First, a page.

The U.S. government has a long history of supporting global efforts to improve nutrition and is the largest donor to nutrition efforts in the world. This brief provides an overview of U.S. support for nutrition, including trends in funding and top country recipients and places the U.S. within the larger context of overall donor support for the sector.
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The U.S. government has a long history of supporting efforts to improve the health of women and families around the world. While many U.S. programs address women and family health generally, several are focused on them directly, including: maternal and child health (MCH), which includes immunization activities; family planning and reproductive health (FP/RH); and nutrition. This overview paper presents key findings for accompanying papers examining U.S funding for each of these sectors. They look at funding trends over time, the top country recipients of aid, the share of funding provided to the sector within the larger U.S. global health funding portfolio, and the role of the U.S. as a donor in the context of overall donor support.
The U.S. government has supported international family planning and reproductive health (FP/RH) efforts for 50 years and is one of the largest donors to FP/RH in the world. This brief provides an overview of U.S. funding for FP/RH, including trends in bilateral and multilateral funding and top country recipients of U.S. funding, and places the U.S. within the larger context of overall donor support for the sector.
The U.S. government has a long history of supporting international maternal and child health (MCH) efforts, including global immunization activities, and is the largest donor government to MCH activities in the world. This brief provides an overview of U.S. funding for MCH, including trends in bilateral and multilateral funding and top country recipients of U.S. funding, and places the U.S. within the larger context of overall donor support for the sector.
Terrorism, Human Rights, and Climate Change Top the Public’s Priority List for U.S. Engagement in World Affairs; Other Issues, Including Health, Rated Important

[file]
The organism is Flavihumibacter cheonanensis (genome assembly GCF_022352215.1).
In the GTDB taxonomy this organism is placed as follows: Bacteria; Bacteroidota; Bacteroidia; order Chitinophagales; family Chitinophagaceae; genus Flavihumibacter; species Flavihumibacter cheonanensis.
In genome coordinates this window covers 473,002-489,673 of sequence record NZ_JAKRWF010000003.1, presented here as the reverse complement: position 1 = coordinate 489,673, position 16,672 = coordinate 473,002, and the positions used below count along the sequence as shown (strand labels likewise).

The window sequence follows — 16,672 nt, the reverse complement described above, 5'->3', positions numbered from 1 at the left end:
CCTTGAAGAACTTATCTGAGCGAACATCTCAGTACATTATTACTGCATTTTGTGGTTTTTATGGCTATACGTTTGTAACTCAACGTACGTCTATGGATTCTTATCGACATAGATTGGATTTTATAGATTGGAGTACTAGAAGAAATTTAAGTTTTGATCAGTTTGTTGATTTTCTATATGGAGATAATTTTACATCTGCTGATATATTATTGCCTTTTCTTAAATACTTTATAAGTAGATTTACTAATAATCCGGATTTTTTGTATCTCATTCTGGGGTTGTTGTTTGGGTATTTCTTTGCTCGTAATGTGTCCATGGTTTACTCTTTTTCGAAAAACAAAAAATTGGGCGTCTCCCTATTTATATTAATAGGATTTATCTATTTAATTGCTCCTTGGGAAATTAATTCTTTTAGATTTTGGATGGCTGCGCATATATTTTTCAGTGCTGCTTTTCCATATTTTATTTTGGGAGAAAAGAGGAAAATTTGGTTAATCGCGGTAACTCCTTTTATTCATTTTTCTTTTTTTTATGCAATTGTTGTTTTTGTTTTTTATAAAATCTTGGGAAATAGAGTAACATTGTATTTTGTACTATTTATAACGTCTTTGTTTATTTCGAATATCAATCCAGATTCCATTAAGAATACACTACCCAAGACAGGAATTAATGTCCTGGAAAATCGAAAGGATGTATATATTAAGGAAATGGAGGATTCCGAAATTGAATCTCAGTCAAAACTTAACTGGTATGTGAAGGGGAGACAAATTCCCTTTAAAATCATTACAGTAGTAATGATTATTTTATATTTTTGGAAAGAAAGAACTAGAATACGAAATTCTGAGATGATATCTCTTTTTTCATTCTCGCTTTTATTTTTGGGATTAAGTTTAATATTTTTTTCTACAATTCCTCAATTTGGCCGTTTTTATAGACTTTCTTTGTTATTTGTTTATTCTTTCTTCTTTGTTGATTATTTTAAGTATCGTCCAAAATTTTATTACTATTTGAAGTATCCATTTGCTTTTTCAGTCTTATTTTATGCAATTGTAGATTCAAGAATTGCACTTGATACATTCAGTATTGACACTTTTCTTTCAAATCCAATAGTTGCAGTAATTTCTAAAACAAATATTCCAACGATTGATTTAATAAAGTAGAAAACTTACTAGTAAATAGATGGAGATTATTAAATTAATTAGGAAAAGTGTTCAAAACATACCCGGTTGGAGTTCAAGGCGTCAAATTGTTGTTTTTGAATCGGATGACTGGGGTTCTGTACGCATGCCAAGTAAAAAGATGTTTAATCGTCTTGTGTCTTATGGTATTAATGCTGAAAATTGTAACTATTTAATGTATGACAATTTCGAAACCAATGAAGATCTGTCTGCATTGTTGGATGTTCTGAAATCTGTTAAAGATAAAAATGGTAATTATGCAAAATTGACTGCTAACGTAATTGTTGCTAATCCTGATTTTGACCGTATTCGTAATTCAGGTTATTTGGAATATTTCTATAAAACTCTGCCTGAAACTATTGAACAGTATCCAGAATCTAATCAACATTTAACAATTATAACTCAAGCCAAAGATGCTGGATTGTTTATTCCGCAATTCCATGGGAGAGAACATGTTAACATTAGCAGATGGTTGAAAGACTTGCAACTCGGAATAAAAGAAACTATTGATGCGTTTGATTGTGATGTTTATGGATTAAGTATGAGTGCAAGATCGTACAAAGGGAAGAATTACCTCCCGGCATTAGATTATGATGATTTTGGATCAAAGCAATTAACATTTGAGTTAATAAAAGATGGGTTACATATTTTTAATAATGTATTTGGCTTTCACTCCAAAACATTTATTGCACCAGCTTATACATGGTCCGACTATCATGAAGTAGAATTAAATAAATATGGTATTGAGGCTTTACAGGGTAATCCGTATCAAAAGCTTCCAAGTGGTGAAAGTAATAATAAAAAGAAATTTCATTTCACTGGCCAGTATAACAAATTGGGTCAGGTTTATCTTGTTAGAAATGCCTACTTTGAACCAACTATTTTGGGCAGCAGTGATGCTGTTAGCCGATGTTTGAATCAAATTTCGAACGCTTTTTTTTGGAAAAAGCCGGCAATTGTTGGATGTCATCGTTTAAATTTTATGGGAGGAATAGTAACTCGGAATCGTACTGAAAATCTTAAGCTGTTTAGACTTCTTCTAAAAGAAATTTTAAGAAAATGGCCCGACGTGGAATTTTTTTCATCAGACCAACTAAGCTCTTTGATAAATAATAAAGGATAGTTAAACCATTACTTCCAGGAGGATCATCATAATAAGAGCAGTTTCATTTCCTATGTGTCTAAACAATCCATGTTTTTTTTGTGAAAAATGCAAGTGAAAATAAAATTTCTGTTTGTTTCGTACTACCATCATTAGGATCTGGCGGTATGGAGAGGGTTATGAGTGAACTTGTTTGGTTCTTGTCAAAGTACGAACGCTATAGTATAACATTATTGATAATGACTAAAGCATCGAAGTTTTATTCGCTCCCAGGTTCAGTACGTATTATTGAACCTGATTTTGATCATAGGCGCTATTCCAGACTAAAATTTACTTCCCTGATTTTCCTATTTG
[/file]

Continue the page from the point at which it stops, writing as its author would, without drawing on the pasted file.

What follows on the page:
Visibility of U.S. Global Health Efforts Declining: 36% Have Heard a Lot or Some about U.S. Efforts in the Past Year, Down from 57% in 2010 Strong Support for U.S. Role in Combatting Zika At Home and Abroad When it comes to world affairs, majorities of Americans list fighting terrorism…
The 2016 Survey of Americans on the U.S. Role in Global Health is the latest in a series of surveys designed, conducted, and analyzed by the Kaiser Family Foundation in order to shed light on the American public’s perceptions, knowledge, and attitudes about the role of the United States in efforts to improve health for people in developing countries. This most recent survey updates trends on Americans’ perceptions of the most urgent problems facing developing countries, views on U.S. spending on health, and U.S. priorities for women’s health in developing countries. It also explores new questions on Americans’ awareness of the Zika virus outbreak and recent U.S. efforts to combat the outbreak both at home and in developing countries.
What is Zika, how many countries are affected by it, and what is the U.S. doing to respond to the rapid spread of the virus? To better understand Zika, a new Kaiser Family Foundation infographic offers key facts about the virus, tracks the increasing number of countries reporting local transmission…
This infographic offers key facts about the Zika virus, tracks the increasing number of countries reporting local transmission over the past year, and breaks down how key U.S. government agencies are responding to Zika.
This fact sheet explains the U.S. government’s role in addressing the global tuberculosis (TB) epidemic, including the history of U.S. involvement and funding trends.
The rapid spread of the Zika virus in the Latin America and the Caribbean region, the appearances of cases of Zika in the United States, and the association between Zika infection and serious birth defects has generated attention and concern among the public, policymakers, and the media. The WHO declared…